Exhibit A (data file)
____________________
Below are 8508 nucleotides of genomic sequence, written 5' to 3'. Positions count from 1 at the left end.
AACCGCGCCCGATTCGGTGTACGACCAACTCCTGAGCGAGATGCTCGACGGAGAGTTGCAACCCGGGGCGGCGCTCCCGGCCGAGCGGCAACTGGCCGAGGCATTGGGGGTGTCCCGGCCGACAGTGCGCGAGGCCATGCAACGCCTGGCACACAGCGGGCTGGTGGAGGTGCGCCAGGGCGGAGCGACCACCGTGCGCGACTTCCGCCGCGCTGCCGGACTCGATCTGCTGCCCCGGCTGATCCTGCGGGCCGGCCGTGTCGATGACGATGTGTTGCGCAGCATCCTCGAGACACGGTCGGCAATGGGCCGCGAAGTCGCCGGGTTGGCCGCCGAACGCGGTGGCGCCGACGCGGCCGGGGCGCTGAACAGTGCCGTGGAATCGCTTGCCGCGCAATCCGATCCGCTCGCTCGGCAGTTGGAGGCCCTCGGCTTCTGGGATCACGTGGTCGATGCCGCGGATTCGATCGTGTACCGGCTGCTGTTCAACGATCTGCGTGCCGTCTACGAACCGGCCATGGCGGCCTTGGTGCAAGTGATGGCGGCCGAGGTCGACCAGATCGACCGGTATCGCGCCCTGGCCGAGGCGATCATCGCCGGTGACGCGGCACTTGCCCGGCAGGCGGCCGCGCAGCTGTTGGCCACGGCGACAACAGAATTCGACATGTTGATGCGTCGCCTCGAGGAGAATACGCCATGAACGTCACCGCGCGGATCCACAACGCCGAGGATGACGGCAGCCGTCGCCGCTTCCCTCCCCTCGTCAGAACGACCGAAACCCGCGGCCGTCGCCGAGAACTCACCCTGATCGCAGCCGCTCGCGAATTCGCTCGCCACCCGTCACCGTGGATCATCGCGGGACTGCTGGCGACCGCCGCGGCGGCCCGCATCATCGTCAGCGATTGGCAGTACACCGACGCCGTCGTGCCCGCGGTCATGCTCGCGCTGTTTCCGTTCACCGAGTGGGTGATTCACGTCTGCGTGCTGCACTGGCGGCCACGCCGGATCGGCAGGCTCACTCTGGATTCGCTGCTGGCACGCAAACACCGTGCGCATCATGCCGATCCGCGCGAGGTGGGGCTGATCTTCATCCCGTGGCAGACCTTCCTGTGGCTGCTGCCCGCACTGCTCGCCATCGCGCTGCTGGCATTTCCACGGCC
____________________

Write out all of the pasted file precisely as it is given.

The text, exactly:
Below are 8508 nucleotides of genomic sequence, written 5' to 3'. Positions count from 1 at the left end.
AACCGCGCCCGATTCGGTGTACGACCAACTCCTGAGCGAGATGCTCGACGGAGAGTTGCAACCCGGGGCGGCGCTCCCGGCCGAGCGGCAACTGGCCGAGGCATTGGGGGTGTCCCGGCCGACAGTGCGCGAGGCCATGCAACGCCTGGCACACAGCGGGCTGGTGGAGGTGCGCCAGGGCGGAGCGACCACCGTGCGCGACTTCCGCCGCGCTGCCGGACTCGATCTGCTGCCCCGGCTGATCCTGCGGGCCGGCCGTGTCGATGACGATGTGTTGCGCAGCATCCTCGAGACACGGTCGGCAATGGGCCGCGAAGTCGCCGGGTTGGCCGCCGAACGCGGTGGCGCCGACGCGGCCGGGGCGCTGAACAGTGCCGTGGAATCGCTTGCCGCGCAATCCGATCCGCTCGCTCGGCAGTTGGAGGCCCTCGGCTTCTGGGATCACGTGGTCGATGCCGCGGATTCGATCGTGTACCGGCTGCTGTTCAACGATCTGCGTGCCGTCTACGAACCGGCCATGGCGGCCTTGGTGCAAGTGATGGCGGCCGAGGTCGACCAGATCGACCGGTATCGCGCCCTGGCCGAGGCGATCATCGCCGGTGACGCGGCACTTGCCCGGCAGGCGGCCGCGCAGCTGTTGGCCACGGCGACAACAGAATTCGACATGTTGATGCGTCGCCTCGAGGAGAATACGCCATGAACGTCACCGCGCGGATCCACAACGCCGAGGATGACGGCAGCCGTCGCCGCTTCCCTCCCCTCGTCAGAACGACCGAAACCCGCGGCCGTCGCCGAGAACTCACCCTGATCGCAGCCGCTCGCGAATTCGCTCGCCACCCGTCACCGTGGATCATCGCGGGACTGCTGGCGACCGCCGCGGCGGCCCGCATCATCGTCAGCGATTGGCAGTACACCGACGCCGTCGTGCCCGCGGTCATGCTCGCGCTGTTTCCGTTCACCGAGTGGGTGATTCACGTCTGCGTGCTGCACTGGCGGCCACGCCGGATCGGCAGGCTCACTCTGGATTCGCTGCTGGCACGCAAACACCGTGCGCATCATGCCGATCCGCGCGAGGTGGGGCTGATCTTCATCCCGTGGCAGACCTTCCTGTGGCTGCTGCCCGCACTGCTCGCCATCGCGCTGCTGGCATTTCCACGGCC